formerly Diane's Addled Ramblings... the ramblings are still addled, just like before, and the URL is still the same...
it's just the title at the top of the page that's new

Monday, June 8, 2009

That Kid Is No Sinker!

Because of all the nasty weather we had last week, we only had 2 swim practices, so tonight was our first time back in the water since Tuesday (until we had to get out because of thunder). But I got some time with my little sinkers, so it was all good. I’ve mentioned that I get to work with the kids who are the least proficient in the water. And most of them are under 6, which means they have the collective attention span of a Jack Russell puppy… on speed. I have 10 in my group, too, so I spend a lot of time counting heads and turning ‘round in circles, looking for possibly-drowning children.

One of my kids, Nick, is older than the others. He’s 10 but, because of some debilitating health problems when he was younger, he never learned to swim. In fact, he has a real fear of the water. Even now, he looks fragile and still deals with some residual issues, but his parents feel he needs to get over his fear, so they’re pushing him (gently) into the pool (figuratively, anyway). His mom sought me out at our organizational meeting (she’d been told by another mother to ask me to work with her boys) so I was aware of the situation and the first night we practiced, I made sure I got Nick and his little brother in my group. Though his brother was quite willing to jump right in, Nick wasn’t. He sat on the pool deck with his dad, in tears, because he was afraid to get near the water. I called him over and quietly promised him that I would never ask him to do anything that would hurt him or that he really didn’t want to do, and I’d let him work at whatever pace was comfortable for him… all I asked was that he try. He told me he would and the next night he sat (away from his mom) at the edge of the pool, closer than the night before. Every time I asked if he was ready to get in the water, he’d say, “In a few minutes,” and after a half-hour, he worked up the courage. During the next half hour, he watched the little kids and then bravely tried everything I asked him to do. He was so proud of himself each time he accomplished the task at hand and he flew out of the pool after practice, bound over to his mom, face beaming, asking, “Did you see me?! Did you see me?!” She was as excited and proud as he was… and I was, too. He promised me he’d spend the entire next practice in the water.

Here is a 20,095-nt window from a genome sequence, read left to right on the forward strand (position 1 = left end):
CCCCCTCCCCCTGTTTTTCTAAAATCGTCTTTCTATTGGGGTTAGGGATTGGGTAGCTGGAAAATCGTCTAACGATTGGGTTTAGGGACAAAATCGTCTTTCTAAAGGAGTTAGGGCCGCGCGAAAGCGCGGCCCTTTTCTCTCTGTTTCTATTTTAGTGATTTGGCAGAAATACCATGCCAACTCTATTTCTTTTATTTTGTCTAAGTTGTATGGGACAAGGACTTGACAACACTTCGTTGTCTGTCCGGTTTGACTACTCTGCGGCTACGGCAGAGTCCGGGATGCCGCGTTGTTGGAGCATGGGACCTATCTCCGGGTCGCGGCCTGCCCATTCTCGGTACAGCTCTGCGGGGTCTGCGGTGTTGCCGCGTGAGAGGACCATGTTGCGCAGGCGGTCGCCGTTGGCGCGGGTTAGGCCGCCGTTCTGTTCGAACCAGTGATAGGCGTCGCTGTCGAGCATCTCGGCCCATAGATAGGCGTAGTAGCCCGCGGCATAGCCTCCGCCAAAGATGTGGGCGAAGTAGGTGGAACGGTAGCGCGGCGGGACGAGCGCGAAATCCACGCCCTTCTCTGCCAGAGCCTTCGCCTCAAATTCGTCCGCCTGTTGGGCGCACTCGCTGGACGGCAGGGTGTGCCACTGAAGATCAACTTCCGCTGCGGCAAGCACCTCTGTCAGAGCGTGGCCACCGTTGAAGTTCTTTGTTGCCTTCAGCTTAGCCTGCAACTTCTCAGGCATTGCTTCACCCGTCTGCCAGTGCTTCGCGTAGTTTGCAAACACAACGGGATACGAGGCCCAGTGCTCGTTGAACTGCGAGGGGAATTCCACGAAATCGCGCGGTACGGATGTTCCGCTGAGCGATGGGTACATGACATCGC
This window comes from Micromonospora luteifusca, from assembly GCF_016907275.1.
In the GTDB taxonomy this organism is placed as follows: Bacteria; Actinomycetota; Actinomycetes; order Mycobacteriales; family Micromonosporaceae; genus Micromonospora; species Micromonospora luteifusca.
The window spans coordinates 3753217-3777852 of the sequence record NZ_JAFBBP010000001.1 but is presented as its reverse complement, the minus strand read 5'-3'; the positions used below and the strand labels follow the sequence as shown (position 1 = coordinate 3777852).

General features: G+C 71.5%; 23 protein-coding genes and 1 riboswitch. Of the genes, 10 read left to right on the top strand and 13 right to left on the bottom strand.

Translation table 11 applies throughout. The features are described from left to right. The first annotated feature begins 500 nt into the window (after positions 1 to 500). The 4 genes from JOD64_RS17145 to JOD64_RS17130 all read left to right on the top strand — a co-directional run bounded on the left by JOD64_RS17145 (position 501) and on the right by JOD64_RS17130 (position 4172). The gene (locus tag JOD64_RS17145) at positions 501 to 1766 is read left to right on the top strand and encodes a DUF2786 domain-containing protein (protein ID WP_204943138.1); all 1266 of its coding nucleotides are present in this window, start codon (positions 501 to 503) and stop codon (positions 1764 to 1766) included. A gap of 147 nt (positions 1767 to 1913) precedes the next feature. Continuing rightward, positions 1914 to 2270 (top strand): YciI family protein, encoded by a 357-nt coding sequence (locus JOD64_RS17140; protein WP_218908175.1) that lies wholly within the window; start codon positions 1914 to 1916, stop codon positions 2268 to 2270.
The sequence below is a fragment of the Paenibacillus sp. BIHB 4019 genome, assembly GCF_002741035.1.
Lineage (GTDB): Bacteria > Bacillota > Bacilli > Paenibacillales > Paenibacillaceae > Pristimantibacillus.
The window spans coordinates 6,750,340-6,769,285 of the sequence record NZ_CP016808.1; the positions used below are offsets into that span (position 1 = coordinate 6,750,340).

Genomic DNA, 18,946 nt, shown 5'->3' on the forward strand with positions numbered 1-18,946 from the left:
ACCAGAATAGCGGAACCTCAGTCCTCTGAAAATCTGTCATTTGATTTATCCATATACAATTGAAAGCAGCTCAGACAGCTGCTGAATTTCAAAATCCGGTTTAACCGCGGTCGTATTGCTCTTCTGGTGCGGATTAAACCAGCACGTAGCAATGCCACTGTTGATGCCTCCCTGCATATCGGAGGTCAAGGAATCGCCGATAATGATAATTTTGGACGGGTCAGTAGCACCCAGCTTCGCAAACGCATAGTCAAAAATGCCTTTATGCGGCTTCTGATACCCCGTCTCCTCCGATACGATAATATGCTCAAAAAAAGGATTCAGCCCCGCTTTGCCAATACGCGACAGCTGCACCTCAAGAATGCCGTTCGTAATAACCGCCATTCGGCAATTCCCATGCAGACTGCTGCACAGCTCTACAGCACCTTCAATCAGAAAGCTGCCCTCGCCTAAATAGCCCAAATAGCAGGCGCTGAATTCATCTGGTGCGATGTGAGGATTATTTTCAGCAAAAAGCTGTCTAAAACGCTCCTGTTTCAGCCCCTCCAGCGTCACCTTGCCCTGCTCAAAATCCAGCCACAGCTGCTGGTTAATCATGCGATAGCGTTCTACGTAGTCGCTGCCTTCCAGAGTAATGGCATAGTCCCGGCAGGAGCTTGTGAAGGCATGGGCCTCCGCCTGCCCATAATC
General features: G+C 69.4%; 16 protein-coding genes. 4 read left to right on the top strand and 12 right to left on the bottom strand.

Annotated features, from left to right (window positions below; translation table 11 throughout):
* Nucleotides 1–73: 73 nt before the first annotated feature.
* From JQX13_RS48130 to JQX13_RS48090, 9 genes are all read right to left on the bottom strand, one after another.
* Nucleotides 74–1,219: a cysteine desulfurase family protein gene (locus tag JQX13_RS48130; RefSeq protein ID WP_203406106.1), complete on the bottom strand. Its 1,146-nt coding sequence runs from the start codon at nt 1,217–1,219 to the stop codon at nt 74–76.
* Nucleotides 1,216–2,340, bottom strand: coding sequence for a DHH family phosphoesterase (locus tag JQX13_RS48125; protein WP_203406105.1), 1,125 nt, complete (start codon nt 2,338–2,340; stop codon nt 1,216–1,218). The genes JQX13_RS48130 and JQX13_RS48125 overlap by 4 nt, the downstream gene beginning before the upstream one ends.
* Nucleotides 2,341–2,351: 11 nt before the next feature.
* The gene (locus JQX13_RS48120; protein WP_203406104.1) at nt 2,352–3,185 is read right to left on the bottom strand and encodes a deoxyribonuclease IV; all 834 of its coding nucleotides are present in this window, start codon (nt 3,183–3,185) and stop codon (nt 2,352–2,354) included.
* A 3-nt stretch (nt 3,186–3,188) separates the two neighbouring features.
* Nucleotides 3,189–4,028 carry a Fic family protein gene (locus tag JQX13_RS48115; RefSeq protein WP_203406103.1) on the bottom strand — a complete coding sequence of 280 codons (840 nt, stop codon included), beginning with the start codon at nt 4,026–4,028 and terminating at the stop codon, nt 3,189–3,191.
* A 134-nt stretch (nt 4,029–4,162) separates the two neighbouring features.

So, tonight was our first night back. I've thought about Nick a lot over the past few days. My big concern is not really about helping him get over his fear, as I'm reasonably sure I can do that. But I've been worried that he'd feel out of place, since all the other kids in the group are so much younger than he is. I don't want his embarrassment to hold him back. So before we got in the pool this evening, I called him over to talk to me, telling him I had a huge favor to ask of him. I explained that there were just too many little kids for me to watch on my own and I really needed help, so did he think he might like to be my assistant coach? Let me tell you, he just glowed! And what an amazing job he did! Even though I know he was scared, he demonstrated everything I wanted the kids to do and was so proud of himself. He was so helpful with the little kids, too, praising them profusely and telling them not to be afraid. Watching and listening to him, I got all choked up. When we got out of the water, he gave me a big hug and told me he couldn’t wait ‘til tomorrow’s practice.